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Differentiation of Stem Cells From Human Exfoliated Deciduous Teeth Toward a Phenotype of Corneal Epithelium In Vitro

Posted July 20, 2015
This news or article is intended for readers with certain scientific or professional knowledge in the field.


The aim of this study was to characterize stem cells from human exfoliated deciduous teeth (SHED) and to investigate the potential of SHED to differentiate toward corneal epithelium-like cells in vitro.


Mesenchymal and embryonic stem cell markers were analyzed by flow cytometry. The SHED was cocultured in either a transwell noncontact system or in a mixed culture system with immortalized human corneal epithelial (HCE-T) cells to induce the epithelial transdifferentiation. Expression of the mature corneal epithelium-specific marker cytokeratin 3 (CK3) and corneal epithelial progenitor marker cytokeratin 19 (CK19) were detected by immunofluorescence and the reverse transcription-polymerase chain reaction, respectively.


SHED strongly expressed a set of mesenchymal stromal cell markers and pluripotency markers including NANOG and OCT-4. Seven days after the transwells were cocultured with HCE-T cells, SHED successfully upregulated epithelial lineage markers CK3 (16.6 ± 7.9%) and CK19 (10.0 ± 4.3%) demonstrating the potential for epithelial transdifferentiation, whereas CK3 and CK19 were barely expressed in SHED when cultured alone. Expression of transcript levels of CK3 and CK19 were significantly upregulated when SHED were transwell cocultured or mixed cultured with HCE-T cells by 7, 14, and 21 days.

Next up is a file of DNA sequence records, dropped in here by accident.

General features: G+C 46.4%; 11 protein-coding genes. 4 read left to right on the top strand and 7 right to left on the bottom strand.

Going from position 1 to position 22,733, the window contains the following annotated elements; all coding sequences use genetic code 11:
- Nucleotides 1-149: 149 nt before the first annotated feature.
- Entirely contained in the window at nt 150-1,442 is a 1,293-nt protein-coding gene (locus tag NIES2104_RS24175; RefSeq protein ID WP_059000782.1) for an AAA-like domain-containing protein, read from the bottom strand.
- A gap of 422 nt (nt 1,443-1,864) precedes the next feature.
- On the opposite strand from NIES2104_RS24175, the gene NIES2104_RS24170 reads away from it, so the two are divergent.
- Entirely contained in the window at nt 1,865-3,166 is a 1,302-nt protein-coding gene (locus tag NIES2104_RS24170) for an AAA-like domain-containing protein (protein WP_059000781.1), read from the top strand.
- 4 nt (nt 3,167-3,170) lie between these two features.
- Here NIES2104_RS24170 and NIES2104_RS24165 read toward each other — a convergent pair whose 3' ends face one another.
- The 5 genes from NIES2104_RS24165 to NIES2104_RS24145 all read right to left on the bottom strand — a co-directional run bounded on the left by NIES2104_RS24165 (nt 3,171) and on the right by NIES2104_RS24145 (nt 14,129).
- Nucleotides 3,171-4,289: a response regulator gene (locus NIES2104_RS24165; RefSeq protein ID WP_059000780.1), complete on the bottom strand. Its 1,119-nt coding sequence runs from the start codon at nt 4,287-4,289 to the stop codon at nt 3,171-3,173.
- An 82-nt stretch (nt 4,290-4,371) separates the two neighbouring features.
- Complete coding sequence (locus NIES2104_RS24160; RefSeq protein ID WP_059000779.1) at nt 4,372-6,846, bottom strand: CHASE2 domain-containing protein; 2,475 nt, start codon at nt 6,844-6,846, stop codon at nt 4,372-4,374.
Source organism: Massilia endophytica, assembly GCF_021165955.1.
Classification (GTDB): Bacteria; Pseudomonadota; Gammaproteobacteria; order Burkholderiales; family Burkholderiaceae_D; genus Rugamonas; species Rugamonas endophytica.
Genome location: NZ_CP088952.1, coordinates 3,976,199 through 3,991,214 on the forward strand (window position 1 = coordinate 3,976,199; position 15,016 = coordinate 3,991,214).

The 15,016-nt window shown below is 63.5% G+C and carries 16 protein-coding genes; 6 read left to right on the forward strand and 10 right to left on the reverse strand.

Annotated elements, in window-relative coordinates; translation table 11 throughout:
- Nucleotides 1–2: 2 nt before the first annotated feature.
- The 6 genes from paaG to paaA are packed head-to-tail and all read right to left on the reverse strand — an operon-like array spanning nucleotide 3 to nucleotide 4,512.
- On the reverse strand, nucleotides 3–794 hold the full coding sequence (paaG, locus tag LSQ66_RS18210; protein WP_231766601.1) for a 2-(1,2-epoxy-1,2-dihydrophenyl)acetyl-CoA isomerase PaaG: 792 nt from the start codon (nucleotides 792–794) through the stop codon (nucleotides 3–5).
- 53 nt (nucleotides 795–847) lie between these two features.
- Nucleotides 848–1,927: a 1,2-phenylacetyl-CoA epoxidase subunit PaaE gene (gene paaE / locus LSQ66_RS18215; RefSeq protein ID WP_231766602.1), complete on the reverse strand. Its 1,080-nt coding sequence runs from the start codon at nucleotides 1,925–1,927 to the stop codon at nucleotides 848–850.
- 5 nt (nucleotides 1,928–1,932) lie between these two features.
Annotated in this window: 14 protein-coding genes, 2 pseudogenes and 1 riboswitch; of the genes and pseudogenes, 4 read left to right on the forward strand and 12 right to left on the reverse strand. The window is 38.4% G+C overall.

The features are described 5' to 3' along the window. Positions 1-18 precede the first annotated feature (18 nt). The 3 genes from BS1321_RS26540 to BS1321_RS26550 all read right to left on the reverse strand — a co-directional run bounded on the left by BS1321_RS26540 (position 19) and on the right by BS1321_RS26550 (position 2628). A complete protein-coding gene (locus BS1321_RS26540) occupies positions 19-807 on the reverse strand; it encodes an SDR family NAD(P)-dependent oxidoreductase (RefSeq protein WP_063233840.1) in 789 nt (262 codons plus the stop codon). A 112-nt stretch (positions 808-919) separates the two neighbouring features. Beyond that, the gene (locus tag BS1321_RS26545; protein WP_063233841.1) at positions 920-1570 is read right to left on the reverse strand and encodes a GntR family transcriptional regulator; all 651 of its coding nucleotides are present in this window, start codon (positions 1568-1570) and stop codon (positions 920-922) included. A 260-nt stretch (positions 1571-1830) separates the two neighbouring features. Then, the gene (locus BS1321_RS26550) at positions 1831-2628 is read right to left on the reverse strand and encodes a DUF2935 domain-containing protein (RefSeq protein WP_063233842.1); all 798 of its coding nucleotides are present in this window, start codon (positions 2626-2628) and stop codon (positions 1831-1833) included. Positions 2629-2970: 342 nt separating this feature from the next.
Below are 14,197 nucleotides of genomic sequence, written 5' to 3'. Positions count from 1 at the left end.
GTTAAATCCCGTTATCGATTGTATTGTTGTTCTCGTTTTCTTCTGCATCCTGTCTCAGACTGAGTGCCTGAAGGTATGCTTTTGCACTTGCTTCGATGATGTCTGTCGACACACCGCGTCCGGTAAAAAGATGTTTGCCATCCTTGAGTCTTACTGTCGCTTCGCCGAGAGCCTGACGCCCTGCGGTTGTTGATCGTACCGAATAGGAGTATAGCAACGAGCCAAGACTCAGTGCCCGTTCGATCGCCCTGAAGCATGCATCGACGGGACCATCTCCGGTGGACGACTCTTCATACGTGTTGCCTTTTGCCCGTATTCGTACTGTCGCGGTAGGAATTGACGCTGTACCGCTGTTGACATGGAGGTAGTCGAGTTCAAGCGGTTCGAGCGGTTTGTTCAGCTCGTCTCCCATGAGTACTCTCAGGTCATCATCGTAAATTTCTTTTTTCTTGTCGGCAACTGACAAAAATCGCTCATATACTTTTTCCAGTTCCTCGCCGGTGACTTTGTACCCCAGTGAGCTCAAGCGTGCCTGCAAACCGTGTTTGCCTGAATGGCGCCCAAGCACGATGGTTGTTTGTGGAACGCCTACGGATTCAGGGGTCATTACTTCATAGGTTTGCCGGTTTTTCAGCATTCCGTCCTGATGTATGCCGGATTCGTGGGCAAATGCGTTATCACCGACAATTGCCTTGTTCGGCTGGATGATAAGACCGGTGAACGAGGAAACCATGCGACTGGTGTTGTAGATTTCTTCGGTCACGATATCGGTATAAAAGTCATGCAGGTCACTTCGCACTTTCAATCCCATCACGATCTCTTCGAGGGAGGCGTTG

We have demonstrated that SHED retain the potential for transdifferentiation to corneal epithelium-like cells by in vitro coculture with immortal corneal epithelium cells. Thus, exfoliated teeth may be an alternative tissue resource for providing stem cells for potential clinical applications in ocular surface regeneration.

Source: PubMed

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